While thousands of couples all over the country were tying the knot and gamblers were taking their chances given the supposedly lucky date of 7/7/07, the Gorge Cup was on the receiving end of some not so great luck. Sure, we had racers, raceable conditions (actually, it was stupid windy and had been for days; I got a nice Friday afternoon session as well), a race committee, and a boat. Unfortunately, while setting the course, the committee boat suffered mechanical failure - a 1/4" metal rod in the steering linkage sheared off, leaving the boat with plenty of power but no steering. Oops...
Darren set an anchor and, after it became clear that this couldn't be fixed in place, bobbed around waiting for rescue (see Exhibit A...). Scotia organized a volunteer on a jet ski, hoping to salvage the racing by setting a figure 8 course and guiding the boat into a good spot to set a start/finish line, but despite valiant attempts, the ski operator never got the outside mark set in the crazy conditions (it ended up getting blown way downwind past the tip of the sandbar and had to be retrieved from there).
In the meantime, though, it was pretty furry on the water. Exhibit B in the picture (rather grainy, I know - so much for cell-phone photography) shows you that there were solid caps and 1/2 foot chop on the inside, just off the breakwater at the Event Site - a spot that's usually glassy. Outside, it was windy enough for Dale to be on his jump board and 4.2 Hucker. I borrowed a smaller slalom board from Bruce and got out on my 5.0 holding on for dear life, and later (after it let up just a wee bit) we had really nice powered up slalom sailing.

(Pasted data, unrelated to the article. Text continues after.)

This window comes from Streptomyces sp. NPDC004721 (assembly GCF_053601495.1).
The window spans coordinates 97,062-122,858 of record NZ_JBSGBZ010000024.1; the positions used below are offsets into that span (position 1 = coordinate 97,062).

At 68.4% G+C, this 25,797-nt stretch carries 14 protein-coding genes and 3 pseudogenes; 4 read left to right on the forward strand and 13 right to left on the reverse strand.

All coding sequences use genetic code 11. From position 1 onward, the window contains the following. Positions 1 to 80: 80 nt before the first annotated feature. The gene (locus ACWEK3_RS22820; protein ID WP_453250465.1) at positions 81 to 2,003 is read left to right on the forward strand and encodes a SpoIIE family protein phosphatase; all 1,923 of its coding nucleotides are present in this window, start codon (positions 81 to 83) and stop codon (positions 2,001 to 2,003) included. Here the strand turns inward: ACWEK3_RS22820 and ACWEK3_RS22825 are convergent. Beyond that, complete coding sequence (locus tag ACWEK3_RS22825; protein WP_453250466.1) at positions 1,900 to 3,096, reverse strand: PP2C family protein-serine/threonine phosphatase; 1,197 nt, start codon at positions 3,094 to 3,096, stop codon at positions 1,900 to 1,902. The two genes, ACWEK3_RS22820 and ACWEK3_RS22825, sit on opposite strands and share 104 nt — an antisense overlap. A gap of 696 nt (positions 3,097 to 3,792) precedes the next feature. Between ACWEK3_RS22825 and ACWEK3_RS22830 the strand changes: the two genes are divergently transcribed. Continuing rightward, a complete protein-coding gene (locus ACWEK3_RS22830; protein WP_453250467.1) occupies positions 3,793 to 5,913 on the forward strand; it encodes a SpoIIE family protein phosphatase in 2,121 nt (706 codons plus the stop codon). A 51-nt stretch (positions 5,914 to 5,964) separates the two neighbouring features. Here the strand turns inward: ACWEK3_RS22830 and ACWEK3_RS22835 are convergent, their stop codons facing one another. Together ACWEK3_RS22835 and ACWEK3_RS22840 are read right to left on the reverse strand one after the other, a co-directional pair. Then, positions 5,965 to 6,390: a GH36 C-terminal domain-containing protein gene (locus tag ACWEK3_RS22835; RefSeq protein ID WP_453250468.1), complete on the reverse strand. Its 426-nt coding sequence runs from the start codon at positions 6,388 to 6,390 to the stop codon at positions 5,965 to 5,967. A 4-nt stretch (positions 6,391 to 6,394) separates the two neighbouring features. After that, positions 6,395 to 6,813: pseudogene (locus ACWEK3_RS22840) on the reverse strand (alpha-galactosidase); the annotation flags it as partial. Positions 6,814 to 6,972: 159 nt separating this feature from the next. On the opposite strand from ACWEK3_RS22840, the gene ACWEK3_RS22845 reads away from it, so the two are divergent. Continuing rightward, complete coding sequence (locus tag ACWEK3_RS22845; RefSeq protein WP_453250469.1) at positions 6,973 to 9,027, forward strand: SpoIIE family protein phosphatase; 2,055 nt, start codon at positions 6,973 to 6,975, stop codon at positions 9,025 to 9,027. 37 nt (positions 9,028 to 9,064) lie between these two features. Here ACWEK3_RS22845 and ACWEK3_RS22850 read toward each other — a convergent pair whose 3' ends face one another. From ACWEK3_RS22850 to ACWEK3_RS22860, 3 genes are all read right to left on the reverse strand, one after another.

I got some great speed runs on my 6.0 and 24" slalom board down from the lower Hatchery into the eddy below Wells Island; after one particularly fast one I figured I'd go get my GPS. By the time I got back out, though, the wind on the inside (where the water is flat enough to go fast) had died. I got one peak speed (one second interval) of 37.1 knots, but the rest of the readings were all around 33 knots - which is about as fast as you could go in the channel where the wind was holding. This was similar to the day before, where I also didn't think of getting the GPS out until the conditions had deteriorated a bit.
As bummed as I was about not getting to race, I had some great sailing, so overall I'd call it a successful trip. Thanks to Scotia and Darren and Sam for trying to salvage the racing; they sure tried hard.